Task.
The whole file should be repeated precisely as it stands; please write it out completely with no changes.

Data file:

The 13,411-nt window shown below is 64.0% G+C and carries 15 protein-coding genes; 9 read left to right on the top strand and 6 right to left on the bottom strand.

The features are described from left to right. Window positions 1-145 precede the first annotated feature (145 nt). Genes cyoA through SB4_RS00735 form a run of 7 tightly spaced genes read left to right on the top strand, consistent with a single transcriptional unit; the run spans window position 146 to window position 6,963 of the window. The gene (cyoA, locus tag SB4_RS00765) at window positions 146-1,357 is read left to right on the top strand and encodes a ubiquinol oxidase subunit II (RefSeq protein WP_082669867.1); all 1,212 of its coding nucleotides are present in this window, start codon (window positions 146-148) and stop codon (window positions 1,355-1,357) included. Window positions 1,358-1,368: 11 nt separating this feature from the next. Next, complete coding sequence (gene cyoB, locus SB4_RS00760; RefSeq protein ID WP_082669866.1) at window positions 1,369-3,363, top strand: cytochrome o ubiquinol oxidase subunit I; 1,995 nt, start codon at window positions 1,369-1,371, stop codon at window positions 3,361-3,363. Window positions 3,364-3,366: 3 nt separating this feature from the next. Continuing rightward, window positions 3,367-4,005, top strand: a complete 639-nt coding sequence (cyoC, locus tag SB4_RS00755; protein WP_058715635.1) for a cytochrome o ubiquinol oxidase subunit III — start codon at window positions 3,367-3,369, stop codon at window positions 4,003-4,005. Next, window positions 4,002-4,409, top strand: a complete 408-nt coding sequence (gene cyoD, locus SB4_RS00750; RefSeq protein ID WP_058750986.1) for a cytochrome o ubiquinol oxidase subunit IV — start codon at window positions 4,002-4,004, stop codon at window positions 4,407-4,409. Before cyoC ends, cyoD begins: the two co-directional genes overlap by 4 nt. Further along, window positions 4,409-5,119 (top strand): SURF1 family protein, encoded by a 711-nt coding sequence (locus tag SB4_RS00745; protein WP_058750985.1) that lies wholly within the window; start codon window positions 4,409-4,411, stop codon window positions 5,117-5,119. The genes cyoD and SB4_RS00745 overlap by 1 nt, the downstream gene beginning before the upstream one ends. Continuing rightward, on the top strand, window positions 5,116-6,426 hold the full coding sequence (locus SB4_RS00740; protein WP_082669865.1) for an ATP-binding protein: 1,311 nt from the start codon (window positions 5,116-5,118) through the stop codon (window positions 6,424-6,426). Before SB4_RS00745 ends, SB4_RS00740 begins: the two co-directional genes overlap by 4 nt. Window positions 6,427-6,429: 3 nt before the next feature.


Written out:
The 13,411-nt window shown below is 64.0% G+C and carries 15 protein-coding genes; 9 read left to right on the top strand and 6 right to left on the bottom strand.

The features are described from left to right. Window positions 1-145 precede the first annotated feature (145 nt). Genes cyoA through SB4_RS00735 form a run of 7 tightly spaced genes read left to right on the top strand, consistent with a single transcriptional unit; the run spans window position 146 to window position 6,963 of the window. The gene (cyoA, locus tag SB4_RS00765) at window positions 146-1,357 is read left to right on the top strand and encodes a ubiquinol oxidase subunit II (RefSeq protein WP_082669867.1); all 1,212 of its coding nucleotides are present in this window, start codon (window positions 146-148) and stop codon (window positions 1,355-1,357) included. Window positions 1,358-1,368: 11 nt separating this feature from the next. Next, complete coding sequence (gene cyoB, locus SB4_RS00760; RefSeq protein ID WP_082669866.1) at window positions 1,369-3,363, top strand: cytochrome o ubiquinol oxidase subunit I; 1,995 nt, start codon at window positions 1,369-1,371, stop codon at window positions 3,361-3,363. Window positions 3,364-3,366: 3 nt separating this feature from the next. Continuing rightward, window positions 3,367-4,005, top strand: a complete 639-nt coding sequence (cyoC, locus tag SB4_RS00755; protein WP_058715635.1) for a cytochrome o ubiquinol oxidase subunit III — start codon at window positions 3,367-3,369, stop codon at window positions 4,003-4,005. Next, window positions 4,002-4,409, top strand: a complete 408-nt coding sequence (gene cyoD, locus SB4_RS00750; RefSeq protein ID WP_058750986.1) for a cytochrome o ubiquinol oxidase subunit IV — start codon at window positions 4,002-4,004, stop codon at window positions 4,407-4,409. Before cyoC ends, cyoD begins: the two co-directional genes overlap by 4 nt. Further along, window positions 4,409-5,119 (top strand): SURF1 family protein, encoded by a 711-nt coding sequence (locus tag SB4_RS00745; protein WP_058750985.1) that lies wholly within the window; start codon window positions 4,409-4,411, stop codon window positions 5,117-5,119. The genes cyoD and SB4_RS00745 overlap by 1 nt, the downstream gene beginning before the upstream one ends. Continuing rightward, on the top strand, window positions 5,116-6,426 hold the full coding sequence (locus SB4_RS00740; protein WP_082669865.1) for an ATP-binding protein: 1,311 nt from the start codon (window positions 5,116-5,118) through the stop codon (window positions 6,424-6,426). Before SB4_RS00745 ends, SB4_RS00740 begins: the two co-directional genes overlap by 4 nt. Window positions 6,427-6,429: 3 nt before the next feature.